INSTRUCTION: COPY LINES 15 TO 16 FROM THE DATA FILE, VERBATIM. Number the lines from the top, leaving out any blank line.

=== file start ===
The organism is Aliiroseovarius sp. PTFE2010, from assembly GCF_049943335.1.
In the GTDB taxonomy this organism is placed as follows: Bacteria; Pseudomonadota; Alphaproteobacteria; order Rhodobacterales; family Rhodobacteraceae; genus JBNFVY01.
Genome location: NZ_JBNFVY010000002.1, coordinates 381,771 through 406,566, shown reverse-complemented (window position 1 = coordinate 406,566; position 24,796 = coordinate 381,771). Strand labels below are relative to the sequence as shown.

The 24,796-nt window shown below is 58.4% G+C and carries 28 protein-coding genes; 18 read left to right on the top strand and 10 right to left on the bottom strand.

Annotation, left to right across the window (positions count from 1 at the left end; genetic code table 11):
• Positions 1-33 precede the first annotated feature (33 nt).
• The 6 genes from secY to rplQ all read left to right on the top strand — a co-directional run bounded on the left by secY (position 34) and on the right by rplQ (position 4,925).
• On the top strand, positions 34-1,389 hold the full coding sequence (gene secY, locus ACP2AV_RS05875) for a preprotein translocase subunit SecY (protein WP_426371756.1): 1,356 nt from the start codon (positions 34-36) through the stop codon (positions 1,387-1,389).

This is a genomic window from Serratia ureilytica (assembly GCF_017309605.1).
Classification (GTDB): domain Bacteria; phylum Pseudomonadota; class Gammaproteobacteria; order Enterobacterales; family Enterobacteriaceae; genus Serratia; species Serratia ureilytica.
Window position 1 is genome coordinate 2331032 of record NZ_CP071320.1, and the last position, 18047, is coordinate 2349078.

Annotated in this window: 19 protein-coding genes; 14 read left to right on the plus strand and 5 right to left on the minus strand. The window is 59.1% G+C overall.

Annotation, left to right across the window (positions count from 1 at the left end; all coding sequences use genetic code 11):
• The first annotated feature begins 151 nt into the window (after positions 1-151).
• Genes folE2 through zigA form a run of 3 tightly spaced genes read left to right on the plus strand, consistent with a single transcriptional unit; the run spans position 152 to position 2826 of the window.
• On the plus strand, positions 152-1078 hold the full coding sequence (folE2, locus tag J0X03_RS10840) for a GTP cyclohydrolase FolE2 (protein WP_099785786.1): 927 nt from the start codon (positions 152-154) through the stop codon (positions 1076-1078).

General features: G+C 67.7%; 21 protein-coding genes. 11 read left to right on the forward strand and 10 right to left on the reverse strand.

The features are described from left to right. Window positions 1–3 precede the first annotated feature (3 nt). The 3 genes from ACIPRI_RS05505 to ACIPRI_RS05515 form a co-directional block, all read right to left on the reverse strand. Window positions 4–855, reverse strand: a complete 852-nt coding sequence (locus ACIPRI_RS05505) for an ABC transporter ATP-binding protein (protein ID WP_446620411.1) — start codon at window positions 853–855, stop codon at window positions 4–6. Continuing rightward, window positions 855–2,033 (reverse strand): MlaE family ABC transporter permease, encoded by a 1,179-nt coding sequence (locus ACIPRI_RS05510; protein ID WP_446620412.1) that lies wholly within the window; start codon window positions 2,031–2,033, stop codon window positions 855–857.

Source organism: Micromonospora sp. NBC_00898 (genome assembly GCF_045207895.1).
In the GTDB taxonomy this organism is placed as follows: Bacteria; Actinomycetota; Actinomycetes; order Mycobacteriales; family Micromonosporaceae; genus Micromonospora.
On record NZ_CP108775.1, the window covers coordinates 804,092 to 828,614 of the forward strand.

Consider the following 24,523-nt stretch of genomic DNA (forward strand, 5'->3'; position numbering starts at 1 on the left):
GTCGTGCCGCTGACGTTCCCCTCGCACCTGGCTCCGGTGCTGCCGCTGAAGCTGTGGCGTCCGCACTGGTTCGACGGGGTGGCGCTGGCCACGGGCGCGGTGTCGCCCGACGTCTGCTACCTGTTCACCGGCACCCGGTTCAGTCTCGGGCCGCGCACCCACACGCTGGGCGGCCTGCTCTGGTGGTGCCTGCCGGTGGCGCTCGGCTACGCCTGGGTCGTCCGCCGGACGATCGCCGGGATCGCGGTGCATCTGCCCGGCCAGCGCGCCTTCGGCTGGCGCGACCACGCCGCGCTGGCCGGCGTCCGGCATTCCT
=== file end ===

• Genes folE2 through zigA form a run of 3 tightly spaced genes read left to right on the plus strand, consistent with a single transcriptional unit; the run spans position 152 to position 2826 of the window.
• On the plus strand, positions 152-1078 hold the full coding sequence (folE2, locus tag J0X03_RS10840) for a GTP cyclohydrolase FolE2 (protein WP_099785786.1): 927 nt from the start codon (positions 152-154) through the stop codon (positions 1076-1078).